I have a problem though. Anxiety, depression and cynicism are my habit and I can’t shake off this default setting. Why can’t I settle down and relax?
These days, life is laying very few genuine worries in my path. So, I have created some land mines of my own. They are self-focused and self-inflicted and not at all important in the big scheme of life. These little stresses manifest in a series of ‘bees in my bonnet’, that drain both Alastair and me.
Bees in my bonnet
These bees include learning French, finding my dream job, making Swiss BFFs (best friends forever) and setting up a ‘Garden & Home’ house on the cheap. An idea, a bee, dive bombs into my brain and buzzes around. It flaps its wings and bounces against the walls of my skull and I have no choice but to give it my full attention. My bees are distracting so, when they sweep in, my life focuses fully on removing these darn annoying fixations.
For example, I looked around my new lounge and thought, ‘this room feels like a fish tank. It needs curtains’. Curtains then became my all-consuming priority for the next few days. I couldn’t think of anything else. While Al was at work, I popped my measuring tape into my pocket and goose-stepped from shop to shop. I poured over websites and investigated options. I spent ages down in our storage cave in the basement, with my head buried in boxes and my bum in the air, as I searched for my old curtains from Johannesburg days. I stood in the centre of the lounge, gazing and gazing at the window frames, wondering whether eyelet curtains are better than pleats.
On many evenings, I lay on my back in bed, staring at the ceiling. Alastair leaned over and whispered, ‘What are you thinking about my love?’ I replied, ‘The curtains’. He sighed and rolled over and bit his pillow. The curtains gave me two sleepless nights. There was a lot to process – Where can I get the cheapest curtains? Cream or brown? Do my Joburg curtains look tacky? Are they too short? Will Marks & Spencer deliver to Switzerland? Do the Swiss charge customs fees? Where can we get a 5.6m pole?
Don’t even get me started on my French fixation. Learning French is like having constipation. The sentences are in my head and I am desperate for them to slide out but they don’t budge. This bee will be around for a while, I can tell. One Saturday Al said, ‘This French obsession is getting too much for me’.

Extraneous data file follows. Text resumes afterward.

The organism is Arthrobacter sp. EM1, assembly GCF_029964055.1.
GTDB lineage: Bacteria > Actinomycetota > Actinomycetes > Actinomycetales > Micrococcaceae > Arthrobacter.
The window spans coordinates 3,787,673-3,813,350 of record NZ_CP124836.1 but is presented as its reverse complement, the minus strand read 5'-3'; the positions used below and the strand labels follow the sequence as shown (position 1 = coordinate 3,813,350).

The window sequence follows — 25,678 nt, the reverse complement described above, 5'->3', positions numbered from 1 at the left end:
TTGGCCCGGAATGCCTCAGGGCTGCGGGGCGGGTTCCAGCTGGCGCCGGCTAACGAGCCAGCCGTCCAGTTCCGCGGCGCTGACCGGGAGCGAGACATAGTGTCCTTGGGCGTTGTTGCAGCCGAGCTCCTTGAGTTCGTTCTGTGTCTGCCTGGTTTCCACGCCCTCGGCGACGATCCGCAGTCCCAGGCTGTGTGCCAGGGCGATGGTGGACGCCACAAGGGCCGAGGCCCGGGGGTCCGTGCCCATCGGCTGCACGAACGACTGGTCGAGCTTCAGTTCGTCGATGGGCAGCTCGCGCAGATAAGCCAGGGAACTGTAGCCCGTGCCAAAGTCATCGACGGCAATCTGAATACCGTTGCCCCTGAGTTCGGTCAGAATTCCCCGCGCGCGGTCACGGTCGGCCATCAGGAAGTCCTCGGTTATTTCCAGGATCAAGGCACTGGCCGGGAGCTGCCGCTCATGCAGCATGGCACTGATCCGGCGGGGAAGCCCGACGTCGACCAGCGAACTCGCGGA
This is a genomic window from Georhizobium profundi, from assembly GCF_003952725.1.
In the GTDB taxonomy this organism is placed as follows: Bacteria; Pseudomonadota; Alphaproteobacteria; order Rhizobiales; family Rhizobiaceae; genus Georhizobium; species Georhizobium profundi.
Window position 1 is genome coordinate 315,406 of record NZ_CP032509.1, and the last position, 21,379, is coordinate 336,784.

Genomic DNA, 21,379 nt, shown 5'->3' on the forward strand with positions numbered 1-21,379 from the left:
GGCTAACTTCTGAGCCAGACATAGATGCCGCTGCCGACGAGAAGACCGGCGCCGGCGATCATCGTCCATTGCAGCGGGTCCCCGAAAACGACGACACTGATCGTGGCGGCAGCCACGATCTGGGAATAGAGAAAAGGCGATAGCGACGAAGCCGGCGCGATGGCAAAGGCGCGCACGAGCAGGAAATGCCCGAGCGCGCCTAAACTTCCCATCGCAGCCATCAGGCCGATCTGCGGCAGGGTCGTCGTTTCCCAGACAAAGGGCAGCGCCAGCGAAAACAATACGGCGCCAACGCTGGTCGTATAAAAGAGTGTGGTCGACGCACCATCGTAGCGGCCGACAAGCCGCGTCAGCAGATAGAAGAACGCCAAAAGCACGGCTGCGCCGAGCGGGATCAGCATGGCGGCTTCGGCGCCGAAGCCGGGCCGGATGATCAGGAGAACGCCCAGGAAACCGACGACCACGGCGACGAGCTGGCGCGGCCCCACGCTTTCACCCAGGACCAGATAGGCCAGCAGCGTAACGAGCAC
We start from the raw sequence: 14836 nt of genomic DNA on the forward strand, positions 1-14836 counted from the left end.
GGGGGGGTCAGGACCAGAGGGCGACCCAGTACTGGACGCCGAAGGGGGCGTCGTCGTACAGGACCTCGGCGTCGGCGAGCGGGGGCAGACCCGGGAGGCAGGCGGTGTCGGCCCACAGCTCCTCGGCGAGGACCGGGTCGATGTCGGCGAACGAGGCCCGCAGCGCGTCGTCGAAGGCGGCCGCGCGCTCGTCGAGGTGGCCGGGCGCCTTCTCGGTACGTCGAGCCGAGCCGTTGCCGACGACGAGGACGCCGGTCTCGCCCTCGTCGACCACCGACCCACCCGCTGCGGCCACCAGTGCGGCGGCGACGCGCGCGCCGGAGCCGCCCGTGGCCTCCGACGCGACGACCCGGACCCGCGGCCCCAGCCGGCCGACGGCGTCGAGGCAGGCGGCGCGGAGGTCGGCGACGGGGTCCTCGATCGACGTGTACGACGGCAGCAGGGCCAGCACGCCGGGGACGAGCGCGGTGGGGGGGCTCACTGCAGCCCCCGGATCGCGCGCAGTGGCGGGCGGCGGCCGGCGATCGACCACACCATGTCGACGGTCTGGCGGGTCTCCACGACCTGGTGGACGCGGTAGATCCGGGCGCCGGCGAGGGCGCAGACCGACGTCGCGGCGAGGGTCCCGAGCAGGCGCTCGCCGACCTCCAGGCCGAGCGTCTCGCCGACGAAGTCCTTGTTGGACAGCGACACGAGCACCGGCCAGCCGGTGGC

Poor Al. I don’t mean to be a nag but often I need him to help me kill my bees. I am dependent on him for the manly aspects of house set up, such as drilling holes for the curtain rod. I got under his feet and he eventually said, ‘You have a bee in your bonnet and are not going to rest until this is done, are you?’
Once the curtains were up, Al sighed and said, ‘There. Are you happy now?’
‘Yes. What’s missing? Plants! Shrubs or flowers? Where can I get plants? When should we get them? Can we go to the nursery now, like right now?’ A new bee replaces the dead one and the cycle of meaningless angst and busyness continues.
I’m Julie “Honey” Surycz
Before we moved to Switzerland, people warned me it would be difficult to make friends. We braced ourselves for Saturday nights at home – just me, Al and Loneliness.
Sometimes low expectations are worthwhile because they create the chance for pleasant surprises. It turns out that opportunities to build friendships are falling out the sky, like manna from heaven. We can’t wait for relationships to develop organically so I’ve been bold and shameless in my quest for friends. I’ve advertised for a French friend online, we’ve signed up at a club that organizes outdoor activities; we’ve joined a church and a home group.
Meeting new people here is similar to online dating clubs. Blind dates always have an underlying subtext because you check the other person out with long term intentions and wonder, ‘Is this someone I can spend the rest of my life with?’ I’ve had similar thoughts when meeting new people here. I wonder, ‘Has this person got friend potential? Is this someone I can hang out with, confide in or call in a crisis? Can I possibly spend the rest of my life with them?’
I feel as if I’m Honey in the movie Notting Hill. Honey is Will’s (Hugh Grant) whackjob of a sister. She has big, goggly eyes and feathers in her air and, when she meets the movie star Anna for the first time, she gushes, ‘I genuinely believe we can be best friends.’ And from that moment on, they are best friends (in her mind at least). I feel the same way when I meet someone I like here. I want to say, ‘I connect with you. Can we be best friends now?’
It is very easy to form a rapport with people if you ask them about themselves and then listen attentively. Last Sunday, we went on a hike organized by the online activity club. I bounced from person to person like I was a host at a party and I asked people about their jobs, life, hobbies and families. One guy even asked if I was an undercover reporter.
I’ve just given Al an outline of my latest post and he said I don’t just get one bee in my bonnet at a time. He said I get swarms. So there you have it, from the horse’s mouth (so to speak).